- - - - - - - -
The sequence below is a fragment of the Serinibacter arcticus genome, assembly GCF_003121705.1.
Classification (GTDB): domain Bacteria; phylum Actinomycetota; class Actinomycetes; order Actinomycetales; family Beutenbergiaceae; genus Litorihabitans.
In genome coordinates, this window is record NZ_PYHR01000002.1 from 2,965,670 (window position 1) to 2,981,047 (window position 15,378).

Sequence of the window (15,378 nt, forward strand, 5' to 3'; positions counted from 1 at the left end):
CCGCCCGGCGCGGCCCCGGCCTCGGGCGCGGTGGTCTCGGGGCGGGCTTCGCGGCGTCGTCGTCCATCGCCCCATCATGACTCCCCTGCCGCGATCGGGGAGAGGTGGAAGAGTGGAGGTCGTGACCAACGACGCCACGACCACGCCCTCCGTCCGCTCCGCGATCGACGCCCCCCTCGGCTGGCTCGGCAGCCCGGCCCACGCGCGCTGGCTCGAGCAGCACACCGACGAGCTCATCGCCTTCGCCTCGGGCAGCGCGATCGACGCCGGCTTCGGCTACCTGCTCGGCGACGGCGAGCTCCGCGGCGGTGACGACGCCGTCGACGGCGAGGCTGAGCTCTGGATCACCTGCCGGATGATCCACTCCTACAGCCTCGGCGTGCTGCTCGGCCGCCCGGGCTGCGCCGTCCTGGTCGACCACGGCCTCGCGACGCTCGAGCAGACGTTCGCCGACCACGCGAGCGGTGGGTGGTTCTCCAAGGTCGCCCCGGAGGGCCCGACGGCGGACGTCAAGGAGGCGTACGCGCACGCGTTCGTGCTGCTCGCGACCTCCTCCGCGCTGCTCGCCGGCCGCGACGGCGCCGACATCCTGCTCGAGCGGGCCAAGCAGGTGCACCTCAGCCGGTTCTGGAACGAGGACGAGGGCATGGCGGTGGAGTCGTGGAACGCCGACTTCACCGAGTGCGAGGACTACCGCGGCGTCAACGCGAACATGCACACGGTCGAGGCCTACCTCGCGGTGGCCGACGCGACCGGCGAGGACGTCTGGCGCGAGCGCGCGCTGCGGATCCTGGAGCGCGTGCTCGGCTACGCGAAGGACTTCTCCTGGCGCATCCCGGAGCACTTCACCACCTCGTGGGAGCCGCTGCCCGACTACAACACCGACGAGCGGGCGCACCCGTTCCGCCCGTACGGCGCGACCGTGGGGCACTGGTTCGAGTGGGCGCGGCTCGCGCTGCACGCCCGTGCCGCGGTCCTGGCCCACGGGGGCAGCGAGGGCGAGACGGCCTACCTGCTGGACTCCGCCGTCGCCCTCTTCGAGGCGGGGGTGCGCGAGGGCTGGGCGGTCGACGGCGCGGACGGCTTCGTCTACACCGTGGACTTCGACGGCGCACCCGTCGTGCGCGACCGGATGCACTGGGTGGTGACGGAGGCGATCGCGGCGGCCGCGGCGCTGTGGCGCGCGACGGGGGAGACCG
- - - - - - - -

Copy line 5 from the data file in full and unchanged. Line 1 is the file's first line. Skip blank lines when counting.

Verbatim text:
CCGCCCGGCGCGGCCCCGGCCTCGGGCGCGGTGGTCTCGGGGCGGGCTTCGCGGCGTCGTCGTCCATCGCCCCATCATGACTCCCCTGCCGCGATCGGGGAGAGGTGGAAGAGTGGAGGTCGTGACCAACGACGCCACGACCACGCCCTCCGTCCGCTCCGCGATCGACGCCCCCCTCGGCTGGCTCGGCAGCCCGGCCCACGCGCGCTGGCTCGAGCAGCACACCGACGAGCTCATCGCCTTCGCCTCGGGCAGCGCGATCGACGCCGGCTTCGGCTACCTGCTCGGCGACGGCGAGCTCCGCGGCGGTGACGACGCCGTCGACGGCGAGGCTGAGCTCTGGATCACCTGCCGGATGATCCACTCCTACAGCCTCGGCGTGCTGCTCGGCCGCCCGGGCTGCGCCGTCCTGGTCGACCACGGCCTCGCGACGCTCGAGCAGACGTTCGCCGACCACGCGAGCGGTGGGTGGTTCTCCAAGGTCGCCCCGGAGGGCCCGACGGCGGACGTCAAGGAGGCGTACGCGCACGCGTTCGTGCTGCTCGCGACCTCCTCCGCGCTGCTCGCCGGCCGCGACGGCGCCGACATCCTGCTCGAGCGGGCCAAGCAGGTGCACCTCAGCCGGTTCTGGAACGAGGACGAGGGCATGGCGGTGGAGTCGTGGAACGCCGACTTCACCGAGTGCGAGGACTACCGCGGCGTCAACGCGAACATGCACACGGTCGAGGCCTACCTCGCGGTGGCCGACGCGACCGGCGAGGACGTCTGGCGCGAGCGCGCGCTGCGGATCCTGGAGCGCGTGCTCGGCTACGCGAAGGACTTCTCCTGGCGCATCCCGGAGCACTTCACCACCTCGTGGGAGCCGCTGCCCGACTACAACACCGACGAGCGGGCGCACCCGTTCCGCCCGTACGGCGCGACCGTGGGGCACTGGTTCGAGTGGGCGCGGCTCGCGCTGCACGCCCGTGCCGCGGTCCTGGCCCACGGGGGCAGCGAGGGCGAGACGGCCTACCTGCTGGACTCCGCCGTCGCCCTCTTCGAGGCGGGGGTGCGCGAGGGCTGGGCGGTCGACGGCGCGGACGGCTTCGTCTACACCGTGGACTTCGACGGCGCACCCGTCGTGCGCGACCGGATGCACTGGGTGGTGACGGAGGCGATCGCGGCGGCCGCGGCGCTGTGGCGCGCGACGGGGGAGACCG